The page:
- Bob Woodward, the author of “Fear: Trump in the White House,” said he recorded “almost all” of the interviews with his sources.
- President Donald Trump has sought to discredit Woodward and many of the bombshell claims he wrote in the book, but the author and veteran journalist said he had “boxes of recordings and documents” to back up the accounts.
- Woodward described his process for getting current and former officials to divulge details of their experiences in the Trump administration: “A couple of times people would say ‘I wanna go off the record,'” Woodward said. “And I said ‘no.'”
Bob Woodward, author of the recent White House tell-all that has topped best-seller charts, said he recorded “almost all” of the interviews with current and former officials for his book, “Fear: Trump in the White House.”
Woodward recounted some of the evidence he had for his sources in the book, which provided an unflattering behind-the-scenes look at the Trump administration during its critical moments.
“The deal was I would interview somebody, they would be a confidential source,” Woodward said during an interview with CNN host Anderson Cooper. “I know who they are, they’re describing specific events.”
“Often there are diaries, or notes, or documents supporting it,” Woodward added.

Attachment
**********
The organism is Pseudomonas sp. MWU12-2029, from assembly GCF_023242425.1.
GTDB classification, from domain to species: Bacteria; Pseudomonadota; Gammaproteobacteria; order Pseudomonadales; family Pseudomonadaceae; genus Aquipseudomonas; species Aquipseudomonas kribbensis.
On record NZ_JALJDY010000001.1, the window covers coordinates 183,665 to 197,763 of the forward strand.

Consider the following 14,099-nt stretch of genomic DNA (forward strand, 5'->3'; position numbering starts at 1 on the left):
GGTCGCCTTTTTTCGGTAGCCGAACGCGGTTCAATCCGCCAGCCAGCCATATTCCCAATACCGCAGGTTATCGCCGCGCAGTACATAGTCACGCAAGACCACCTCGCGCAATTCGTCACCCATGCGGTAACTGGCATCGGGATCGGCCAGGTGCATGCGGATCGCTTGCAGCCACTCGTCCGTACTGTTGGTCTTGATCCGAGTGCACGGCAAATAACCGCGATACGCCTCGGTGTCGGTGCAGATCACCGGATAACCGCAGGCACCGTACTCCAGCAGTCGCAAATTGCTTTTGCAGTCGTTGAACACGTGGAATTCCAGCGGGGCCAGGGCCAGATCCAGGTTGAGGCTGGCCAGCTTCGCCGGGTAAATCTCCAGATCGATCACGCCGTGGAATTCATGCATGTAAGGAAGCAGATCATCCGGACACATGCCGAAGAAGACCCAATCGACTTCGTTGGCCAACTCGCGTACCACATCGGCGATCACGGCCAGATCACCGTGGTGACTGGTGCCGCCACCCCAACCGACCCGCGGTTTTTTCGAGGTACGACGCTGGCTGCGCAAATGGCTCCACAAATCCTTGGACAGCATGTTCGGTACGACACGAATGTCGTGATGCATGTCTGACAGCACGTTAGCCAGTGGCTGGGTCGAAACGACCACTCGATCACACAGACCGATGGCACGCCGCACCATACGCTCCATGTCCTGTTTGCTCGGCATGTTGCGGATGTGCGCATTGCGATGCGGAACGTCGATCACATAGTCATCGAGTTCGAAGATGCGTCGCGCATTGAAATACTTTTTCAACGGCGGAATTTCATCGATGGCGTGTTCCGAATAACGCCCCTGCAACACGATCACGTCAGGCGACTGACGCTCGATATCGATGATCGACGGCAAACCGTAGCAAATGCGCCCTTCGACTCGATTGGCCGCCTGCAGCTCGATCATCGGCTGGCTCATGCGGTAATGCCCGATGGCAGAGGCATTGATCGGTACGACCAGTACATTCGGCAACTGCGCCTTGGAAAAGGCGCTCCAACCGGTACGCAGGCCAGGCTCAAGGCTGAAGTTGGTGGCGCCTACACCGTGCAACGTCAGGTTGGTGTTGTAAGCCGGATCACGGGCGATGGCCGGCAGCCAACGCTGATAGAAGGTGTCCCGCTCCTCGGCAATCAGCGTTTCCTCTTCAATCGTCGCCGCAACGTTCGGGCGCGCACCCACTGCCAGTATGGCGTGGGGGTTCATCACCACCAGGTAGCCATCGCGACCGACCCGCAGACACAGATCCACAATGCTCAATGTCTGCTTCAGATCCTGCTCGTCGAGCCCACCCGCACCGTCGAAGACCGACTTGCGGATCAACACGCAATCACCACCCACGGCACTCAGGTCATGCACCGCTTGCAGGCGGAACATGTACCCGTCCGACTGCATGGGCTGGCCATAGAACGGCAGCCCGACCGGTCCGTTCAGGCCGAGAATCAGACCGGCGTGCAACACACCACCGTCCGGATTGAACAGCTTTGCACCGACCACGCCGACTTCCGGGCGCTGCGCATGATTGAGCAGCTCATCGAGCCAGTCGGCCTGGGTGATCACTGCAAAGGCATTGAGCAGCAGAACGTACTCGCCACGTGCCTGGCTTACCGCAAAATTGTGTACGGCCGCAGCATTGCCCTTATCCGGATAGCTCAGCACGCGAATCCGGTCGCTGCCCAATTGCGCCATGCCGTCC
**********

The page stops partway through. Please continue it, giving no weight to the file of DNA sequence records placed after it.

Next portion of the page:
Woodward described his process for getting current and former officials to divulge details of their experiences in the Trump administration: “A couple of times people would say ‘I wanna go off the record,'” Woodward said. “And I said ‘no.'”
“In every case, maybe except one, said ‘OK, I’ll tell you anyway on deep background.'”
Woodward’s book follows a string of other best-selling accounts on the Trump administration. Like many of the other books, Trump took offence to “Fear” and sought to discredit it and its author.
“The Woodward book is a scam,” Trump tweeted on Friday. “I don’t talk the way I am quoted. If I did I would not have been elected President. These quotes were made up. The author uses every trick in the book to demean and belittle.”
But Woodward, a Washington Post journalist best known for his work uncovering the Watergate scandal, disputed Trump’s allegations and said he has evidence to show he did indeed speak to current and former Trump administration officials for the book.
“When somebody looks at this in 20, or 30, or 40 years, boxes of recordings and documents, they will see that this was very carefully done,” Woodward said. “I can argue with a straight face that an ardent Trump supporter would read this and have to pause. Because whether you like Trump or don’t like Trump, it’s a management issue.”
Some of the claims in the book include Trump making pointed remarks, such as “mentally retarded” and “dumb Southerner. In one instance, Trump reportedly mocked Attorney General Jeff Sessions’ southern twang behind his back.
“He couldn’t even be a one-person country lawyer down in Alabama,” Trump said, according to Woodward’s book.
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